Data protection and the human error curse: Part 2 | How CEOs and Directors can avoid the wrath of customers and the Privacy Commissioner
12 February 2021
In Part 2 of our Data protection series, Kelly Marshall looks at six key things CEOs and Directors can do now to minimise data breach compliance and reputational risk.
Our previous article Data protection and the human error curse: Part 1 | Why CEOs and Directors need to be concerned looked at why it is so important for CEOs and Directors to be aware of the Data Breach laws.
Recap – which companies does it apply to again?
You’ll remember that the data breach compliance obligations apply to:
- ‘APP Entities’ (i.e. government agencies and organisations with an annual turnover of $3 million or more)
- credit reporting bodies and providers;
- companies that deal with personal or health information;
- companies that hold Tax File Number information.
It is only a matter of time: Why data breach compliance is so important
Data breaches are now the norm. We have moved from an it’s not ‘if’ a data breach may occur, but ‘when’ environment to an it’s not ‘when’ a data breach will occur but ‘how often’.
Why is compliance important? Misuse of your customer’s personal data, including failing to adequately respond to a data breach, can cost your company its customers, business relationships and reputation, and incur significant legal and compliance costs.
A third of all data breaches reported to the OAIC for the January to June 2020 period occurred due to human error or internal intrusions. These are breaches that can be significantly decreased through employing some key risk minimisation strategies.
How to minimise the risk
So, how can you minimise your company’s compliance and reputational risk? Here are 6 things to consider:
- Privacy risk assessment. A privacy risk assessment or PIA helps you to understand your privacy risk profile and where gaps need to be plugged. These can be done company wide, or specific to a particular project. It could save your business from the wrath of your customers and the Privacy Commissioner, including lost business, significant fines and reputational damage. In today’s environment of increased digitisation, consider whether you should expand this to include a cyber security assessment.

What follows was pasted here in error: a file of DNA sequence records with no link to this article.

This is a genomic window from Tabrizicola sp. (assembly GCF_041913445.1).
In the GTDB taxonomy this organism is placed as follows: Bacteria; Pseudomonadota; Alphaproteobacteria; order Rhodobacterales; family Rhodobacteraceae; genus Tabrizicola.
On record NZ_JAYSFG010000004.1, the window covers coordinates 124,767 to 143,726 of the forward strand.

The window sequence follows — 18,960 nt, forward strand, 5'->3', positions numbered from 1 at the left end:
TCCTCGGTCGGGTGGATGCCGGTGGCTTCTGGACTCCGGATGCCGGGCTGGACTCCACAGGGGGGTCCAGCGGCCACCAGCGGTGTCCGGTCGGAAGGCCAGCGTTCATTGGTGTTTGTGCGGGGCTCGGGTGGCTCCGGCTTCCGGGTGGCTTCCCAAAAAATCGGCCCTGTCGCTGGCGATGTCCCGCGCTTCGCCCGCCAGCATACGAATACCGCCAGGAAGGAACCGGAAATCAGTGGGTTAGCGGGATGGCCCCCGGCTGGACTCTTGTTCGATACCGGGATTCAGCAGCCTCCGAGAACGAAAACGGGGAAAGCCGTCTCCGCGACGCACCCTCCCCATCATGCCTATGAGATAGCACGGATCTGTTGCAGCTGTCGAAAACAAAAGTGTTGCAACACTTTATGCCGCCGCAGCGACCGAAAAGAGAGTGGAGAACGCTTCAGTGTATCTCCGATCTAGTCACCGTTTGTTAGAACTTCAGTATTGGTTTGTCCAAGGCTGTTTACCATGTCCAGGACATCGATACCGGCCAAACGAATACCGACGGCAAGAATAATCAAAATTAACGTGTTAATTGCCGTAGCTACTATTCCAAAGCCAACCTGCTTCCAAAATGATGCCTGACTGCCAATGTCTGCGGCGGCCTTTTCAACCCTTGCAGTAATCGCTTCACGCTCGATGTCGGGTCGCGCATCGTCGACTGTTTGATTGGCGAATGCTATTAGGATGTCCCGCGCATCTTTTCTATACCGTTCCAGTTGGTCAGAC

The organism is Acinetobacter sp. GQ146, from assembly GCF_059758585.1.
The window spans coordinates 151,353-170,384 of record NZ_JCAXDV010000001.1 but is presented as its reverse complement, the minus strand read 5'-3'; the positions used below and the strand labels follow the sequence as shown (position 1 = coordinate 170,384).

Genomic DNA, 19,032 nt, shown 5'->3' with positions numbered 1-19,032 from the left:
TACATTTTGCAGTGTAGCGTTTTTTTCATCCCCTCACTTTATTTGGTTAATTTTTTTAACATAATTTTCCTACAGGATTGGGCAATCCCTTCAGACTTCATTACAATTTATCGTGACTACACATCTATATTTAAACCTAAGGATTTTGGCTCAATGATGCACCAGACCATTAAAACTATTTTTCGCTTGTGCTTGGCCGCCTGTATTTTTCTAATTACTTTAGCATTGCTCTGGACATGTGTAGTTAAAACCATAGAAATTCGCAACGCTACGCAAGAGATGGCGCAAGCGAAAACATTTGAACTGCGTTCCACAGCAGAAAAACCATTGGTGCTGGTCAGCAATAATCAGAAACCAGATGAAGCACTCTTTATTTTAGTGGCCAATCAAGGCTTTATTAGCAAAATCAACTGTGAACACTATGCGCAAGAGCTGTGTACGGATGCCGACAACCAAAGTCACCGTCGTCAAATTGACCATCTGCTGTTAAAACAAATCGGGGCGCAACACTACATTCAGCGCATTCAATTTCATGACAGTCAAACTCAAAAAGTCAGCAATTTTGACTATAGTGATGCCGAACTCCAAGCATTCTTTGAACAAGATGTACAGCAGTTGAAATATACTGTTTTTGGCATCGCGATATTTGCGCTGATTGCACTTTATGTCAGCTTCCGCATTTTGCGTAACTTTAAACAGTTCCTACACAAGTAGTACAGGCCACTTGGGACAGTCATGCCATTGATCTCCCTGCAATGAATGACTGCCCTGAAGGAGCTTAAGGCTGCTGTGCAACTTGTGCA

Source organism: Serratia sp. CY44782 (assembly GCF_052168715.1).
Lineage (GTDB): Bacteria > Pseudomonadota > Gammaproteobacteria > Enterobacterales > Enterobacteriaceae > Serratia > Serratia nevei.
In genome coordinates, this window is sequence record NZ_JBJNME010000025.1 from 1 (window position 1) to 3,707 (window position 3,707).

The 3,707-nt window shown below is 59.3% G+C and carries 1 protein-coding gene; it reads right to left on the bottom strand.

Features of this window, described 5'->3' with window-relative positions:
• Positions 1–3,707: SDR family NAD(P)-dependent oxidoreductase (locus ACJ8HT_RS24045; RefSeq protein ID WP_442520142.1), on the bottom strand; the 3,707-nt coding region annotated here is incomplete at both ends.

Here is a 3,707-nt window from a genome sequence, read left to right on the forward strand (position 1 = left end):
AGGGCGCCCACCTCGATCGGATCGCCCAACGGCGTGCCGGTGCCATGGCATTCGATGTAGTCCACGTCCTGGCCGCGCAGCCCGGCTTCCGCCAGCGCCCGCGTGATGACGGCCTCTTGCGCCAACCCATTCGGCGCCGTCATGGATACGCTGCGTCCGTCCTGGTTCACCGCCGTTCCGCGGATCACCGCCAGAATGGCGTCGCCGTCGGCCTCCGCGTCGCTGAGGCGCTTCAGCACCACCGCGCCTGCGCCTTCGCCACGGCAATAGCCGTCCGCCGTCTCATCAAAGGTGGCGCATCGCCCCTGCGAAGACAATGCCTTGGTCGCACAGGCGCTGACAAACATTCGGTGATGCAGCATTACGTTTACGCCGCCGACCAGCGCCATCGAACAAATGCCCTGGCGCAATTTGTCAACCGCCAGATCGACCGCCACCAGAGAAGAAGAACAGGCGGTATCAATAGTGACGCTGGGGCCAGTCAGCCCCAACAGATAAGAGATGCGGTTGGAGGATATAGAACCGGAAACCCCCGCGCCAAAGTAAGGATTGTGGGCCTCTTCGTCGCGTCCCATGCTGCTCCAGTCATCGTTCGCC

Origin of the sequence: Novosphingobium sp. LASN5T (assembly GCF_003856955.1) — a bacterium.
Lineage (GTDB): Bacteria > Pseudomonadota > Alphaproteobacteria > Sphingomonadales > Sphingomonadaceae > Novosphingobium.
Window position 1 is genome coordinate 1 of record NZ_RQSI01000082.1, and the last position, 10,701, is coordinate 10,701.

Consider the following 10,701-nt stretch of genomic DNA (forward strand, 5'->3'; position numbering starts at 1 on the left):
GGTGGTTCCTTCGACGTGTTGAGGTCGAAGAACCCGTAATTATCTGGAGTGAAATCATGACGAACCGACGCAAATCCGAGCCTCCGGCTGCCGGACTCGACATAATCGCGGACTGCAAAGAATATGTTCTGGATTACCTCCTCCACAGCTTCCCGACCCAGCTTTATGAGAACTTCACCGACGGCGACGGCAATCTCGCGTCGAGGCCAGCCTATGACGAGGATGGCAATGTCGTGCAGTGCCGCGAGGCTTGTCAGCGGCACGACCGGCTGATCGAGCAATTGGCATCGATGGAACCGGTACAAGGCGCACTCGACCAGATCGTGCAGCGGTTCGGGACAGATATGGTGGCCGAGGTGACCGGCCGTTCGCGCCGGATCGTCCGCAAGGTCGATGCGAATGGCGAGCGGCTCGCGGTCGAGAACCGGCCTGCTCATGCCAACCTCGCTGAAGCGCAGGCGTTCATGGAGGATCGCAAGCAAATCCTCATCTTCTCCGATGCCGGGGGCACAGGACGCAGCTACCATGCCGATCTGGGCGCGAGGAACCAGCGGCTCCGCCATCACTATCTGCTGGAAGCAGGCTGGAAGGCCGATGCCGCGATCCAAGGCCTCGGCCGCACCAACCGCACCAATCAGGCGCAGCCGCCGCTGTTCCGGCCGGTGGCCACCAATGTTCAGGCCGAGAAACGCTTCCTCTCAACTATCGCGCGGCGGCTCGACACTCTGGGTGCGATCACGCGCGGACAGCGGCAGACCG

- Privacy by design. Be proactive. Ensure you have a privacy and data breach policy including a Data Breach Response Plan. Your policies and procedures need to comply with the law, but also practically reflect and respond to your particular business practices and needs, including minimising human errors.
- Integrate your policies throughout the business. Remember the key elements of any good privacy and data breach response – Develop. Implement. Train. Educate. Test. Repeat.
- Outsourcing and cloud service providers. Don’t forget your company’s obligations under the Australian Privacy Principles to secure personal information, including if the data will be held by a service provider on or off-shore.
- Partitioning / Information Barriers / BYOD. Think holistically about your company’s privacy strategy. Do all staff need access to every file, should there be partitioning between commercial teams or offices, does every staff member need to have access to emails, customer data etc on their own devices? If so, what measures does your company have in place to protect its and its customers’ data.
- Patience. They say that Rome wasn’t built in a day. Nor is any appropriate approach to privacy and data breaches. Most organisations will be already well established so transitioning the company to a new normal may be challenging, others might be just starting out and facing the challenge of prudently managing company finances to get their business off the ground. Whatever your situation is, seek expert advice and have patience. A privacy and data breach culture comes from the top down. The key is to understand what you need to do now, what you legally have to do, what you commercially should do, what is a nice to have, and what can be managed later on as required. Investing now, will save you later.
Michael Owens, Partner
Kelly Marshall, Director
This update does not constitute legal advice and should not be relied upon as such. It is intended only to provide a summary and general overview on matters of interest and it is not intended to be comprehensive. You should seek legal or other professional advice before acting or relying on any of the content.